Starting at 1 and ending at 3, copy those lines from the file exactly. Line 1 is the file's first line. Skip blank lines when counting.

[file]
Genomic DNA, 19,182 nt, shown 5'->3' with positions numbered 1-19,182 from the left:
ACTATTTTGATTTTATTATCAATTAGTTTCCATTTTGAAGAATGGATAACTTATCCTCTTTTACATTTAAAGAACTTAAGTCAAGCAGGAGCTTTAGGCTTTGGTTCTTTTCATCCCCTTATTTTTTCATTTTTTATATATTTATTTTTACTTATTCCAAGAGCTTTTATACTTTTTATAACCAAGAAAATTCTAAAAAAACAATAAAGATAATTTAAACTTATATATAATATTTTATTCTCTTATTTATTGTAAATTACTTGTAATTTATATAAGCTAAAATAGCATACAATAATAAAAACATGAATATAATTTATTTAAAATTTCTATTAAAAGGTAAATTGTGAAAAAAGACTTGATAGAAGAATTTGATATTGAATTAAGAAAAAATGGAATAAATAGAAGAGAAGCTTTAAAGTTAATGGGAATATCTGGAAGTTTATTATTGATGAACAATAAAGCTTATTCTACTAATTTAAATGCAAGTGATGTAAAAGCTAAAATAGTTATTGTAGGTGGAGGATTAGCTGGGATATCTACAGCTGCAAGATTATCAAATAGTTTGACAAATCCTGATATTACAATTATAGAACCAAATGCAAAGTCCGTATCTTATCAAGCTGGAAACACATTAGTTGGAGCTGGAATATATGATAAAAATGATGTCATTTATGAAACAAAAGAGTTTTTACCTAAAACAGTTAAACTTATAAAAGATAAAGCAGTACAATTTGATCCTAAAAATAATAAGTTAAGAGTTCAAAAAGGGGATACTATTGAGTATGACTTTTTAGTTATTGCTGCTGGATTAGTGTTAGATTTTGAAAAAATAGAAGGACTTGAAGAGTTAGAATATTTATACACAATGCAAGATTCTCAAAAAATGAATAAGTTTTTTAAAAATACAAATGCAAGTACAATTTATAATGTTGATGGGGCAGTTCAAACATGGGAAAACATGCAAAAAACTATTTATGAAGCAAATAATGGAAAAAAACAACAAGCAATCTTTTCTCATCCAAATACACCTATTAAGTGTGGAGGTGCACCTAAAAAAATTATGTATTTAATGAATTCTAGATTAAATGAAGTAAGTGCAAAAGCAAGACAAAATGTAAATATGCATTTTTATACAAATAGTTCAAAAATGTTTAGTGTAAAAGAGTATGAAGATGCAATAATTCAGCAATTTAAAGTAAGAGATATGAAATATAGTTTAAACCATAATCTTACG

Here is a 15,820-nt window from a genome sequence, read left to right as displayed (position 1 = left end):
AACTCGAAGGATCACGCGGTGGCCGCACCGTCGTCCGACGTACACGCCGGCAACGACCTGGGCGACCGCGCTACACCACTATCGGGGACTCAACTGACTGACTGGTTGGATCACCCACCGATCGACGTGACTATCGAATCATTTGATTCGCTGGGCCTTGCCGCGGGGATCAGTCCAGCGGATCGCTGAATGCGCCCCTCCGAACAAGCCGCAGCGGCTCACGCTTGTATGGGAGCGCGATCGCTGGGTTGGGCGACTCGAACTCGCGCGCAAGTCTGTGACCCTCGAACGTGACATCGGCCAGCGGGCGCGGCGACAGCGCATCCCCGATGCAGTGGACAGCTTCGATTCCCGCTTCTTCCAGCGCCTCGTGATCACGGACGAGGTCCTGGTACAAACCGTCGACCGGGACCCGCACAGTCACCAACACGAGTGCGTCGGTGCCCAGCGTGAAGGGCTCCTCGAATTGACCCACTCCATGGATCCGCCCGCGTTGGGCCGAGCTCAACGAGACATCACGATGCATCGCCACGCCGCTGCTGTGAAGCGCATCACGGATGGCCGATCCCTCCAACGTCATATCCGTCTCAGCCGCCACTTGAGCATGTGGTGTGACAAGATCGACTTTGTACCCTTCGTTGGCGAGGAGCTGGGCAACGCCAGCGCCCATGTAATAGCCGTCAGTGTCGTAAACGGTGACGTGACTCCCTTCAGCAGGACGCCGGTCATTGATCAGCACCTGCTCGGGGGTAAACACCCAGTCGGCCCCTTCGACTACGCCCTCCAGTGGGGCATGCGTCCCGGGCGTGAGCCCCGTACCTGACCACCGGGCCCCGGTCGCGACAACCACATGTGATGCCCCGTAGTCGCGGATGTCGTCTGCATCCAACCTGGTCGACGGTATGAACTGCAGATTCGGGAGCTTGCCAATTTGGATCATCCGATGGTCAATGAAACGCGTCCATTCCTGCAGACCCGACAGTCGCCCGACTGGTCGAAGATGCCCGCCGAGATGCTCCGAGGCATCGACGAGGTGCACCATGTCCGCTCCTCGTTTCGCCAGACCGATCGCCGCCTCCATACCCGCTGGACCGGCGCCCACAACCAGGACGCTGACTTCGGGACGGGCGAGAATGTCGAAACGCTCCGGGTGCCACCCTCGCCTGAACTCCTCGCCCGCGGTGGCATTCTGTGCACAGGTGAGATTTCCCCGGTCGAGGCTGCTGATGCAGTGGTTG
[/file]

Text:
Genomic DNA, 19,182 nt, shown 5'->3' with positions numbered 1-19,182 from the left:
ACTATTTTGATTTTATTATCAATTAGTTTCCATTTTGAAGAATGGATAACTTATCCTCTTTTACATTTAAAGAACTTAAGTCAAGCAGGAGCTTTAGGCTTTGGTTCTTTTCATCCCCTTATTTTTTCATTTTTTATATATTTATTTTTACTTATTCCAAGAGCTTTTATACTTTTTATAACCAAGAAAATTCTAAAAAAACAATAAAGATAATTTAAACTTATATATAATATTTTATTCTCTTATTTATTGTAAATTACTTGTAATTTATATAAGCTAAAATAGCATACAATAATAAAAACATGAATATAATTTATTTAAAATTTCTATTAAAAGGTAAATTGTGAAAAAAGACTTGATAGAAGAATTTGATATTGAATTAAGAAAAAATGGAATAAATAGAAGAGAAGCTTTAAAGTTAATGGGAATATCTGGAAGTTTATTATTGATGAACAATAAAGCTTATTCTACTAATTTAAATGCAAGTGATGTAAAAGCTAAAATAGTTATTGTAGGTGGAGGATTAGCTGGGATATCTACAGCTGCAAGATTATCAAATAGTTTGACAAATCCTGATATTACAATTATAGAACCAAATGCAAAGTCCGTATCTTATCAAGCTGGAAACACATTAGTTGGAGCTGGAATATATGATAAAAATGATGTCATTTATGAAACAAAAGAGTTTTTACCTAAAACAGTTAAACTTATAAAAGATAAAGCAGTACAATTTGATCCTAAAAATAATAAGTTAAGAGTTCAAAAAGGGGATACTATTGAGTATGACTTTTTAGTTATTGCTGCTGGATTAGTGTTAGATTTTGAAAAAATAGAAGGACTTGAAGAGTTAGAATATTTATACACAATGCAAGATTCTCAAAAAATGAATAAGTTTTTTAAAAATACAAATGCAAGTACAATTTATAATGTTGATGGGGCAGTTCAAACATGGGAAAACATGCAAAAAACTATTTATGAAGCAAATAATGGAAAAAAACAACAAGCAATCTTTTCTCATCCAAATACACCTATTAAGTGTGGAGGTGCACCTAAAAAAATTATGTATTTAATGAATTCTAGATTAAATGAAGTAAGTGCAAAAGCAAGACAAAATGTAAATATGCATTTTTATACAAATAGTTCAAAAATGTTTAGTGTAAAAGAGTATGAAGATGCAATAATTCAGCAATTTAAAGTAAGAGATATGAAATATAGTTTAAACCATAATCTTACG

Here is a 15,820-nt window from a genome sequence, read left to right as displayed (position 1 = left end):